Last modified on 2 September 2014, at 18:10

modern

EnglishEdit

EtymologyEdit

From Middle French moderne, from Late Latin modernus; from Latin modo (just now), originally ablative of modus (measure); hence, by measure, "just now". See also mode.

PronunciationEdit

AdjectiveAdjective

modern (comparative moderner or more modern, superlative modernest or most modern)

  1. Pertaining to a current or recent time and style; not ancient.
    Our online interactive game is a modern approach to teaching about gum disease.
    Although it was built in the 1600s, the building still has a very modern look.
    • 1879, Richard Jefferies, chapter 1, The Amateur Poacher:
      But then I had the flintlock by me for protection. ¶ There were giants in the days when that gun was made; for surely no modern mortal could have held that mass of metal steady to his shoulder.
    • 2013 June 8, “Obama goes troll-hunting”, The Economist, volume 407, number 8839, page 55: 
      The solitary, lumbering trolls of Scandinavian mythology would sometimes be turned to stone by exposure to sunlight. Barack Obama is hoping that several measures announced on June 4th will have a similarly paralysing effect on their modern incarnation, the patent troll.

SynonymsSynonyms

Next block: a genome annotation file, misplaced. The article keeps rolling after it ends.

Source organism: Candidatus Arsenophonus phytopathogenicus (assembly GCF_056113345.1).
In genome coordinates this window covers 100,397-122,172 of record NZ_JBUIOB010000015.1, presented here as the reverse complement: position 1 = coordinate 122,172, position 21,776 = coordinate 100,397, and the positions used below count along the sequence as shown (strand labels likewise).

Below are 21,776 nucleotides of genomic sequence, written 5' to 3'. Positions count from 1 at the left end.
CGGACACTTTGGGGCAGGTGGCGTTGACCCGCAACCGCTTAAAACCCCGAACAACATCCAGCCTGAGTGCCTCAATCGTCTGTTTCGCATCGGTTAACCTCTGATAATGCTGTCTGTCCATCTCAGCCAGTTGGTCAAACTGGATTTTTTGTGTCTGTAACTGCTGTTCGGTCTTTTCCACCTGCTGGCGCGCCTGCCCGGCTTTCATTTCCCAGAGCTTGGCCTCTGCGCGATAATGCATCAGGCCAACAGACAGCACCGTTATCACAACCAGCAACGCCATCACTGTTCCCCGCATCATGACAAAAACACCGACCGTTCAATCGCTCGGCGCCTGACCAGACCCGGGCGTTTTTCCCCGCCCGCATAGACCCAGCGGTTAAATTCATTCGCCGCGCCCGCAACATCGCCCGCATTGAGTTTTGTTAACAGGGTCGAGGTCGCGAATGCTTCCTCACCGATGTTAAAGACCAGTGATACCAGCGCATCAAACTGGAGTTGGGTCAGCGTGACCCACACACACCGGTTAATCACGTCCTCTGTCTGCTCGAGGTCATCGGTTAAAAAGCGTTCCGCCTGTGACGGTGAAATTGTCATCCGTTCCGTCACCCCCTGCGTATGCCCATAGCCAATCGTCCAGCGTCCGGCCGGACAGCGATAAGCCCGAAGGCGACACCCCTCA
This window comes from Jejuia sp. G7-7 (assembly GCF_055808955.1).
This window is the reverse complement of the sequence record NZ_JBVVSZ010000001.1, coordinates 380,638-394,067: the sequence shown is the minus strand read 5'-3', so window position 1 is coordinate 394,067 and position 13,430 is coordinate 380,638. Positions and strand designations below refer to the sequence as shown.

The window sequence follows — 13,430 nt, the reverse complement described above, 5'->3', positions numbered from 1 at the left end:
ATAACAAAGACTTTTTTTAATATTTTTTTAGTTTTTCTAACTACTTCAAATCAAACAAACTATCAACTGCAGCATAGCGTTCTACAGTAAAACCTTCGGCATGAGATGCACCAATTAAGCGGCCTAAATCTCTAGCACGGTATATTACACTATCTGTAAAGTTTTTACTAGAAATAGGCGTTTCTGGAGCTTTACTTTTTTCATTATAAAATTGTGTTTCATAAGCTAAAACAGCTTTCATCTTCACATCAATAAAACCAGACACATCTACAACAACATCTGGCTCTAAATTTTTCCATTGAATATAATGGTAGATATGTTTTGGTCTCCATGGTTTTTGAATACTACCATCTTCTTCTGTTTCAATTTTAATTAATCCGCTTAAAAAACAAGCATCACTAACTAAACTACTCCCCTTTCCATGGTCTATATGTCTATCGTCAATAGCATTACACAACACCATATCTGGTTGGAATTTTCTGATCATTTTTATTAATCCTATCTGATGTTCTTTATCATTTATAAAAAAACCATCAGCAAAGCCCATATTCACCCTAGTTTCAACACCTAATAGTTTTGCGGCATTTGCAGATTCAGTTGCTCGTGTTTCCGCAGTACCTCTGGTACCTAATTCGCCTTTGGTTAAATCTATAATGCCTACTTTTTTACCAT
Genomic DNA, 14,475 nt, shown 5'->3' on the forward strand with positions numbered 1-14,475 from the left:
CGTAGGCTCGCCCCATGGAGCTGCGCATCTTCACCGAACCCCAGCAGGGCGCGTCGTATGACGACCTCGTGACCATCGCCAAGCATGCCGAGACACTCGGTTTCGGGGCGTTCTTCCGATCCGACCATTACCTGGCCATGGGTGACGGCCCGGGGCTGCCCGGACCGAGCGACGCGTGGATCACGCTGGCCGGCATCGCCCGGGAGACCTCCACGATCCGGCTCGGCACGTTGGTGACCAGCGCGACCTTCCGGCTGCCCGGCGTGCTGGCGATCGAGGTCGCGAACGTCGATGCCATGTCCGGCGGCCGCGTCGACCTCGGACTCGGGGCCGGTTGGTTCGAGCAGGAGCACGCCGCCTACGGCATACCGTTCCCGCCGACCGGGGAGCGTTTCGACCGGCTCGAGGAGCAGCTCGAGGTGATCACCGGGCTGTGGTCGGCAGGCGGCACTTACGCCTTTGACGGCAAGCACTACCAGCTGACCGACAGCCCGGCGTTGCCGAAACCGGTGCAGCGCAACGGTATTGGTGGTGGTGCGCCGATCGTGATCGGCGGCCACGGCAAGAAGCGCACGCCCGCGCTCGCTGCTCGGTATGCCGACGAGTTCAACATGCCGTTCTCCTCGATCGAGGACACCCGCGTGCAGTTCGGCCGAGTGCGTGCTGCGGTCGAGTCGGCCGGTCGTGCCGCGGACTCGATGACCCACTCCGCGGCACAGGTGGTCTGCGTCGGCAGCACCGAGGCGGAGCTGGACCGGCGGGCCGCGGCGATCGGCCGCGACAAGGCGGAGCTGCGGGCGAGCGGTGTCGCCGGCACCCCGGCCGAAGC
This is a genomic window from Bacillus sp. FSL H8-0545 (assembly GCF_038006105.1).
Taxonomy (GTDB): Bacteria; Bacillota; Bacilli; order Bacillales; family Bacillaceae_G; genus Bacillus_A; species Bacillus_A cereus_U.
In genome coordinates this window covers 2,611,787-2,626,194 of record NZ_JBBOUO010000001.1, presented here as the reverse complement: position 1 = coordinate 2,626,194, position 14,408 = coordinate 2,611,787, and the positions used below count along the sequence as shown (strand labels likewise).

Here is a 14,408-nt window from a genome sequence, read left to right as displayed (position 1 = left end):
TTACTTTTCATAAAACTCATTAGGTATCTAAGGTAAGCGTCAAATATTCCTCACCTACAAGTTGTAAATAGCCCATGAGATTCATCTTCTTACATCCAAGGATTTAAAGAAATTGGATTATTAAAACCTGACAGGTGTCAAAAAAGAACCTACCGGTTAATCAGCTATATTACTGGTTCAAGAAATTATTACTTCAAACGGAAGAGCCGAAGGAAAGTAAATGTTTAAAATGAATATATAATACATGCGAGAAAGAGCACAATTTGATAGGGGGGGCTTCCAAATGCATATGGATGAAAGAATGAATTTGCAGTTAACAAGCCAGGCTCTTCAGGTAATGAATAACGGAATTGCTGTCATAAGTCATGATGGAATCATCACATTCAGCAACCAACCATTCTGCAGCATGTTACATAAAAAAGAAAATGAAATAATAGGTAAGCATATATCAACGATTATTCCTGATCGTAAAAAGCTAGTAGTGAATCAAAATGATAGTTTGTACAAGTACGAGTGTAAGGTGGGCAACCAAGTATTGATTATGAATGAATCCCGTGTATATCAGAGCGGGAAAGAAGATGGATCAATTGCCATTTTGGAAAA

AntonymsAntonyms

Derived termsDerived terms

TranslationsTranslations

NounNoun

modern (plural moderns)

  1. Someone who lives in modern times.
    • 1779, Edward Capell, ‎John Collins, Notes and various readings to Shakespeare
      What the moderns could mean by their suppression of the final couplet's repeatings, cannot be conceiv'd []
    • 1956, John Albert Wilson, The Culture of Ancient Egypt (page 144)
      Even though we moderns can never crawl inside the skin of the ancient and think and feel as he did [] we must as historians make the attempt.

ReferencesReferences

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AnagramsAnagrams


CatalanCatalan

EtymologyEtymology

Latin modernus

AdjectiveAdjective

modern m (feminine moderna, masculine plural moderns, feminine plural modernes)

  1. modern

Derived termsDerived terms


GermanGerman

Etymology 1Etymology 1

PronunciationPronunciation

AdjectiveAdjective

modern (comparative moderner, superlative am modernsten)

  1. modern
DeclensionDeclension

Etymology 2Etymology 2

PronunciationPronunciation

VerbVerb

modern (third-person singular simple present modert, past tense moderte, past participle gemodert, auxiliary haben)

  1. to rot, to molder
ConjugationConjugation

HungarianHungarian

EtymologyEtymology

From English modern and German modern, from French moderne, from Medieval Latin modernus.[1]

PronunciationPronunciation

  • IPA(key): /ˈmodɛrn/
  • (file)
  • Hyphenation: mo‧dern

AdjectiveAdjective

modern (comparative modernebb, superlative legmodernebb)

  1. modern

ReferencesReferences

  1. ^ Tótfalusi István, Idegenszó-tár: Idegen szavak értelmező és etimológiai szótára. Tinta Könyvkiadó, Budapest, 2005, ISBN 963 7094 20 2

SwedishSwedish

PronunciationPronunciation

AdjectiveAdjective

modern (comparative modernare, superlative modernast)

  1. modern; pertaining to current style

DeclensionDeclension

Related termsRelated terms

NounNoun

modern

  1. definite singular of moder
  2. definite singular of mor